What seems clear, having the statement, is that there was no malicious intent on Hoffmann's or anyone else's part in publishing the list of "fellows" on the site. It seems to have been a mistake, and one that has now been put right both by taking down the old list and issuing the statement. That's a great relief to hear. It is disappointing, though, that there is no apology for the mistake. Although the explanation is the fundamental thing, it would have been straightforward to have said something like, "We are sorry for any confusion . . . ."
My major concern about the statement was the way that it talked about bloggers and blogging. It may be that the blogs Hoffmann had in mind were genuinely unhelpful and problematic, but since the only one he mentions by name is Jim West's, it is difficult to know which ones he was concerned about. As a blogger myself, I was not keen on the use of catch-all terms like "blog assault" and "blogmasters". The following sentences, in particular, concerned me:
False report, of course, is the culture in which blogging thrives. But even bloggers have a minimal responsibility to fact and to discovering facts.These statements are, I think, unfair since most of the bloggers that I know, and who blog in the areas of ancient world / Biblical Studies / Christian origins, are firmly committed to honest reporting and setting the record straight. Indeed, if anything, one of the engines that drives blogging is the desire to keep scholars and scholarship honest, and to hold the media and others to account where they engaging in false reporting.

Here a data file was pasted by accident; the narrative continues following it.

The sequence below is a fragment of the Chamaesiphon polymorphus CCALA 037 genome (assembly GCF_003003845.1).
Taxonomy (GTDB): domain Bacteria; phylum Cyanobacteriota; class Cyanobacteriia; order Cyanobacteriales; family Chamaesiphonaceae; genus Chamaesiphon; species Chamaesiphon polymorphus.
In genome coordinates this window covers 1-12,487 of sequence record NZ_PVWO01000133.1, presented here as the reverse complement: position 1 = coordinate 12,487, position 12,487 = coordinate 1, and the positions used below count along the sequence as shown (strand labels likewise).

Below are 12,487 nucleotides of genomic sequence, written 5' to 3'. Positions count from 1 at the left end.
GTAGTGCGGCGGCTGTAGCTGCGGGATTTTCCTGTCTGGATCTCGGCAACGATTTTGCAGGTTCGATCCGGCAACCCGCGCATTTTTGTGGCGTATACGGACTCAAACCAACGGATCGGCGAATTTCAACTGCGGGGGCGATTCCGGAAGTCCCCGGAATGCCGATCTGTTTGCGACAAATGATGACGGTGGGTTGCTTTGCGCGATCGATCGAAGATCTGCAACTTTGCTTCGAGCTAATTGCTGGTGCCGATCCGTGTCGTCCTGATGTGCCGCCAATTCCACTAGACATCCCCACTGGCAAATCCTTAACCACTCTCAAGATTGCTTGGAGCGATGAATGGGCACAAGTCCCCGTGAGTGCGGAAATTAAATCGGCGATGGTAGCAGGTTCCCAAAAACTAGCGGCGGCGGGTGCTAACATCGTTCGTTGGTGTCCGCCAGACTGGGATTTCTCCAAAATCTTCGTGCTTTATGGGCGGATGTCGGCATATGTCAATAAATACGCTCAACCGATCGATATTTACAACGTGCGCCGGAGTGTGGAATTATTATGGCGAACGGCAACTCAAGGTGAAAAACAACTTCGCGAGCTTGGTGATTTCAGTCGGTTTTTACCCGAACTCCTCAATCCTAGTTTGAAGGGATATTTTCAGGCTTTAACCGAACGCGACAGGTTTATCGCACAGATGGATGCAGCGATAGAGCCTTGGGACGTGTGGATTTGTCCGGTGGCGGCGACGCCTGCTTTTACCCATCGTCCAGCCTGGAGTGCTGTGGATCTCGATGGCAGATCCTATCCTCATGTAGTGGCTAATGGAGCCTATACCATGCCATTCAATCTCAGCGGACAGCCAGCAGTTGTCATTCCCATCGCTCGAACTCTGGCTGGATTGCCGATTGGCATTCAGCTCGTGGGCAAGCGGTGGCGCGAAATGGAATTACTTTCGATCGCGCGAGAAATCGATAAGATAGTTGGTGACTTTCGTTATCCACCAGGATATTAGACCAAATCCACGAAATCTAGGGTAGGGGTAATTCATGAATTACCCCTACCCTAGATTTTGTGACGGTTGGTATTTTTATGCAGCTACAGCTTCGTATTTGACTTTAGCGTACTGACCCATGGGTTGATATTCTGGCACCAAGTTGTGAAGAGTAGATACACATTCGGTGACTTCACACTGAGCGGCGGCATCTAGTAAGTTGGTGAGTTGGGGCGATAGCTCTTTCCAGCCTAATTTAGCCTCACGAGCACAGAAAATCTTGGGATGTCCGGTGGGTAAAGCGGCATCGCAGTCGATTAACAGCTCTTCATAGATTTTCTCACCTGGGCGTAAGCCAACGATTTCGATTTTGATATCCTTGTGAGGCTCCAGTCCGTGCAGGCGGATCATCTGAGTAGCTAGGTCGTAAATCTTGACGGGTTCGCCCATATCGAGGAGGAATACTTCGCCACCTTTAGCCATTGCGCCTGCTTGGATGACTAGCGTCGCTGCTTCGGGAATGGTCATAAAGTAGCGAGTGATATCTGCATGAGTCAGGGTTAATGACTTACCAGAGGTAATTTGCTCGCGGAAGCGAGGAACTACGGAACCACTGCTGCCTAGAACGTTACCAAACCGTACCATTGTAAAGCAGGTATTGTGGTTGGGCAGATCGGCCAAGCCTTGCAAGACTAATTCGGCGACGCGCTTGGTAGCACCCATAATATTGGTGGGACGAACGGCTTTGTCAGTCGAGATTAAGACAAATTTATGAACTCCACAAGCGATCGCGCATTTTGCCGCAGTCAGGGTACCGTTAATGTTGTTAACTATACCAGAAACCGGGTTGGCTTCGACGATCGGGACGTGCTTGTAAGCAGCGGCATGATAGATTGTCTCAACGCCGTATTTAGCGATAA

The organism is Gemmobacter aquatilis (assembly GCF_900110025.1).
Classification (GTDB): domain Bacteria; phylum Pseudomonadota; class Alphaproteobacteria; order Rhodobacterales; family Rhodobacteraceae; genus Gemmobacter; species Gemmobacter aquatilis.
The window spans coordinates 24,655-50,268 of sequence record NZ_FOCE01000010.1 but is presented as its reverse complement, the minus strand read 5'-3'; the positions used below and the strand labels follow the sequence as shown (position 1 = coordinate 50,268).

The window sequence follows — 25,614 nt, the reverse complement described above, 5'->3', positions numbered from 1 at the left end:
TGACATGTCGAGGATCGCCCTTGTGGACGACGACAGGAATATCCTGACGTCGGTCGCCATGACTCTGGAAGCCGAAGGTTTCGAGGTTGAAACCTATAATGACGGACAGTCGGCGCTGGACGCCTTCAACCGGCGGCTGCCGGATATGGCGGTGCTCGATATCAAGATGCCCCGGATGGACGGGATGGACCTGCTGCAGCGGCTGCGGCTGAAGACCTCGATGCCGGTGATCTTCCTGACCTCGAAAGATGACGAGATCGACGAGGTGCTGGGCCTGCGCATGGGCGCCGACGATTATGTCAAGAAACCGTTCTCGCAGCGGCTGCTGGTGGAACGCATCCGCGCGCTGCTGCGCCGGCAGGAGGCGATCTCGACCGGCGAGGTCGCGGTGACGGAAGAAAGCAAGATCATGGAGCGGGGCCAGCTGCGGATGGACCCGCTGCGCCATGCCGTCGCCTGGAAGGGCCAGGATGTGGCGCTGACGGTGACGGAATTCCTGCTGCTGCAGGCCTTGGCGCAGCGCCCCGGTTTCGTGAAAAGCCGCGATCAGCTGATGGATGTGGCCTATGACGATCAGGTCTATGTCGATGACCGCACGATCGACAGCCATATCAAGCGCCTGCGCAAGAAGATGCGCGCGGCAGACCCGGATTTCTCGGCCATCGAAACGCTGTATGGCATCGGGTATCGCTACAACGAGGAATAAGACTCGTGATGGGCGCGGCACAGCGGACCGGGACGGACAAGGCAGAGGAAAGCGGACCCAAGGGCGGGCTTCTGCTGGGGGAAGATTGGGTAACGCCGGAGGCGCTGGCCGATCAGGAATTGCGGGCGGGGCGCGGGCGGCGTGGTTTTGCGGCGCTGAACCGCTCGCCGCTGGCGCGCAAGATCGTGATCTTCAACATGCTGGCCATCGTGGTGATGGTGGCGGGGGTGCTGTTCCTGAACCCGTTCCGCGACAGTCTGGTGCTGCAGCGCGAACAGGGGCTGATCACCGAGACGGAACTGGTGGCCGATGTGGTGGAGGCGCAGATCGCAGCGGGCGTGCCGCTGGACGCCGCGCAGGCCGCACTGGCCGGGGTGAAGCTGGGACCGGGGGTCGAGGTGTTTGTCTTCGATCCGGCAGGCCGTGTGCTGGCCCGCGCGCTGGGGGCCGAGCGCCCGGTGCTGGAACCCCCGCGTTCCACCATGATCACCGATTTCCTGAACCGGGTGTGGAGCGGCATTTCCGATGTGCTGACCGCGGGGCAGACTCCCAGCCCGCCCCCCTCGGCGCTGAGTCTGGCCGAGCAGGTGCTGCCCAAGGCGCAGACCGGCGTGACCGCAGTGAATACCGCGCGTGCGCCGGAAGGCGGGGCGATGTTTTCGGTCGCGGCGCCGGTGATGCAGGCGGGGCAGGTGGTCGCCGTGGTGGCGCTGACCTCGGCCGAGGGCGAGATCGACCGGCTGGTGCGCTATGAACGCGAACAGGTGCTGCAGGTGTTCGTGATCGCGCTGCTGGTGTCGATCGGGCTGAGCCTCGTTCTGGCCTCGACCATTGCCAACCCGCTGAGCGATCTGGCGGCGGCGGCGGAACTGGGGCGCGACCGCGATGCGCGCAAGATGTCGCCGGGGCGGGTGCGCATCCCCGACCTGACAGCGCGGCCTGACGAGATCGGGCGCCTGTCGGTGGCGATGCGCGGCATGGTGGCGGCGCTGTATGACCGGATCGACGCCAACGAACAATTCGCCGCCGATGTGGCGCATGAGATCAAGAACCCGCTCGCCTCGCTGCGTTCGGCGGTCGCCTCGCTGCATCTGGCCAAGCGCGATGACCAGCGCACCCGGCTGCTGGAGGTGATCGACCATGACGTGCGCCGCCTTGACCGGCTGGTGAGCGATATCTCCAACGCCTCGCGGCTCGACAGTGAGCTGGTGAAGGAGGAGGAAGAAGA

Similarly, Hoffmann speaks about "the uncontrolled methods of Bible-blog", but I would want to add that one of the strengths of the blogs is that they are uncontrolled. There is no central authority, nor should there ever be one; their glory is in that they are a democratic medium in which scholars and students put their views out into the public where they themselves can be discussed, engaged, confirmed, refuted.
However, it may be that Hoffmann is talking about quite different blogs than the ones I read. And that perspective may be confirmed by the use of the term "Jesus Squad" in the title and body of the piece. I am guessing that that is Hoffmann's own description of those who have, he feels, been unfair to the Jesus Project. But if so, I think it might have been worth clarifying that all bloggers should not be tarred with the same brush. Where there have been concerns raised in the blogs I read, they appeared to me to be honest, legitimate concerns about what appeared to be misleading claims.
I shared the substance of the above with Joseph Hoffmann, who said in response "Your inference is correct; I mean to make a distinction between those who simply want to torpedo the Project and those who are simply seeking clarification." I am still not clear which blogs are being talked about here, except that I can't imagine they are among those that I regularly read.
In comments to my previous post, Chris notes the statement, "I recognize no names, among the bloggers, of anyone who has been invited at any stage to participate in the JP" and wonders about April DeConick and James Tabor, both of whom were listed among the fellows, and both of who have commented on the project.
Update (11.40): Chris Zeichman has some helpful comments on Thoughts on Antiquity headed Hoffmann responds to blogdom on The Jesus Project.
Update (14.10): Doug Chaplin has some interesting comments on Metacatholic, The Jesus Project: On not being responsible.
Update (Tuesday, 12.20): Chris Heard has some helpful comments, also picking up on the "even bloggers . . ." comment, on Higgaion: Jesus Project Update.